The Domain layer does not have any direct dependencies on the outside layers. The outer layers are all allowed to reference the layers that are directly below them in the hierarchy. All of the layers interact with each other strictly through the interfaces defined in the layers below. The flow of dependencies is towards the core of the Onion. We will explain why this is important in the next section. The Onion architecture is a form of layered architecture and we can visualize these layers as concentric circles.

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At the system’s core you will have your business logic, surrounding your core you can add your dependencies. Just like an onion, your levels are separate layers that do not intermingle, they are their own separate layers of coding. Because of the top to down coupling, you can peel layers off from the outside without ever affecting your inner layers of coding. By forcing your coding to couple with only the layer under it, you are able to place key dependencies closer to the core to reduce downtime and increase system stability. The Onion Architecture relies heavily on the Dependency Inversion principle. The modular and decoupled architecture that the Onion Architecture encourages makes it simpler to maintain the application over time.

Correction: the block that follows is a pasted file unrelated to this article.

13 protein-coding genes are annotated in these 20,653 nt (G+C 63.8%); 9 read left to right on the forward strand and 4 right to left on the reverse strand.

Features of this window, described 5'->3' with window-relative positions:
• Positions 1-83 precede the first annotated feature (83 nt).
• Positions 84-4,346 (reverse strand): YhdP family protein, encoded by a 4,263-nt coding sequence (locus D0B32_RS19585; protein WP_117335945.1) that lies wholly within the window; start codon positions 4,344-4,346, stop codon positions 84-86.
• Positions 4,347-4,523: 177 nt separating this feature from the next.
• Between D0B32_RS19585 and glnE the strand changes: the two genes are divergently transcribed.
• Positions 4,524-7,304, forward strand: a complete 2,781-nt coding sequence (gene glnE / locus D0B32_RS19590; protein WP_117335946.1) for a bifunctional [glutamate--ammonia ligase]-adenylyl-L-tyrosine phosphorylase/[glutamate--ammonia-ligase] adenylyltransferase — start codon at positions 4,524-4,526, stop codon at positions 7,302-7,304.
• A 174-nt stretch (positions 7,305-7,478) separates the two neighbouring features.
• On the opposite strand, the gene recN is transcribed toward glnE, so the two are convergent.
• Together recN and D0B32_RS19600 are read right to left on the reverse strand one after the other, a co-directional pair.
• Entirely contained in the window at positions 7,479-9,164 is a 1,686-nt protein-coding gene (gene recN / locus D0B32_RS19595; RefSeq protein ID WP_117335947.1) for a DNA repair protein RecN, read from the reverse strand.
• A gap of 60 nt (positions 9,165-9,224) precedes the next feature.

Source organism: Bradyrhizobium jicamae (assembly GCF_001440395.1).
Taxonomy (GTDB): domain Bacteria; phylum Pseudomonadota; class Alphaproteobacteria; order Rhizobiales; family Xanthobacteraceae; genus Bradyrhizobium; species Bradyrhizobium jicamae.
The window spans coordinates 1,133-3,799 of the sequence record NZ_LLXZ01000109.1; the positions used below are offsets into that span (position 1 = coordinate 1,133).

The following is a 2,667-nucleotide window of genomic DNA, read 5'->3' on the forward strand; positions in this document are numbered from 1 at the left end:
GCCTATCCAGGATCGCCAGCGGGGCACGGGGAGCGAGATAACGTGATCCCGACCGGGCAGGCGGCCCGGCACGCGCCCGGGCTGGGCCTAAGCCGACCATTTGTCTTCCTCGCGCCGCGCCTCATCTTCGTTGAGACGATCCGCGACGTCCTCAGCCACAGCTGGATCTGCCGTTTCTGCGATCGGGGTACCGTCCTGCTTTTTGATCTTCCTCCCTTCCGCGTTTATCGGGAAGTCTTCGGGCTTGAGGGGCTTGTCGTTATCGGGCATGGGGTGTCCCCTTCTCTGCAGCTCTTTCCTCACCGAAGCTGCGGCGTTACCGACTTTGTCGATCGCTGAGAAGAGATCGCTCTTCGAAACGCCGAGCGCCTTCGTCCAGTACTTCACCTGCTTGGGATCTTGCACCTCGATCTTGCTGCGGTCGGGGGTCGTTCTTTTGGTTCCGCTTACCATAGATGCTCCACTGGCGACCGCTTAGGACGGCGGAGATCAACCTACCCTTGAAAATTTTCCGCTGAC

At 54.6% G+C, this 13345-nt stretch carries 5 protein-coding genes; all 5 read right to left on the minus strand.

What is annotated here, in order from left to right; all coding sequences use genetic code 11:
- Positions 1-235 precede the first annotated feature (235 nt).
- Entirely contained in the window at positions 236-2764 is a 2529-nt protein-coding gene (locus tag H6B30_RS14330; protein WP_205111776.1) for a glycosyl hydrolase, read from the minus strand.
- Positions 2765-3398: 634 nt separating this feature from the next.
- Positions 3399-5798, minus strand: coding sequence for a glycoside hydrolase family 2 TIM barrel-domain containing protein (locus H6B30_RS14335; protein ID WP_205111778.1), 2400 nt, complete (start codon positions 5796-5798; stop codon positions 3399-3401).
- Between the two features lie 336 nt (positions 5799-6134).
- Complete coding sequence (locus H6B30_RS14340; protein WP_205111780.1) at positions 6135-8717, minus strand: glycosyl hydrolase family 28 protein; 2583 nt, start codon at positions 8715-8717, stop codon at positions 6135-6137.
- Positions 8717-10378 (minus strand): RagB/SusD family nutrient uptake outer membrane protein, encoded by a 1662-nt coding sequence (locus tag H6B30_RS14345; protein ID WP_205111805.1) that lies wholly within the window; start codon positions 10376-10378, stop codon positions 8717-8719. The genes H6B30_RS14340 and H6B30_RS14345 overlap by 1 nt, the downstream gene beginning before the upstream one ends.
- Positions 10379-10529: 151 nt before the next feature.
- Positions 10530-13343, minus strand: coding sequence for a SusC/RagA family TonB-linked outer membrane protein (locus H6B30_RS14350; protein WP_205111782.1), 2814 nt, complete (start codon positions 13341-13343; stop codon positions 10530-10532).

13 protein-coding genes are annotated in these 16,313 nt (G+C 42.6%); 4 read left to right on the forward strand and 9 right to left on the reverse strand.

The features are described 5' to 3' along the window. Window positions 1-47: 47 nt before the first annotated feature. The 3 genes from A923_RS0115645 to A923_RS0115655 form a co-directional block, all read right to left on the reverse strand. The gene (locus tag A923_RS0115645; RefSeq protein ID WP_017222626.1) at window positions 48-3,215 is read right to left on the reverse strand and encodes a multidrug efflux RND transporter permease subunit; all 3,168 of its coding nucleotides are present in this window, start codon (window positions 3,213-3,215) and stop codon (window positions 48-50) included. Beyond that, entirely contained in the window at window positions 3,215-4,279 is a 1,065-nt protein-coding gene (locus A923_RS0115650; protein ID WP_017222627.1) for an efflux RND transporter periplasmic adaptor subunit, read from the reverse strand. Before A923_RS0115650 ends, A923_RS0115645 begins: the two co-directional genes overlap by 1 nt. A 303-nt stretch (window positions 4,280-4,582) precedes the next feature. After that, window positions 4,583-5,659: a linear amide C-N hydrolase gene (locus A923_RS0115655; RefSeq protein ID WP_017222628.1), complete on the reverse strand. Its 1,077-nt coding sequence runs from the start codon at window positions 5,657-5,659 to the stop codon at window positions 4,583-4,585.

Each layer has a distinct responsibility, ensuring that business logic remains decoupled from infrastructure or presentation concerns. This separation improves code maintainability and facilitates testing. Application services also referred to as “Use Cases”, are services responsible for just orchestrating steps for requests and should not have any business logic. Application Services interact with other services to fulfil the client’s request.

Why does Software Architecture matter?

Adapters are the physical manifestations of these ports. They translate the data from the format used by the business logic to the format used by the external actors and vice versa. These adapters can be technology-specific adapter converts for REST APIs, SQL databases, or messaging systems, but they can also be batch scripts or user interface code. The adapters form the boundary of the application, allowing the application to be technology-agnostic. Infrastructure Layer – this is the outermost layer of onion architecture which deals with Infrastructure needs and provides the implementation of your repositories interfaces.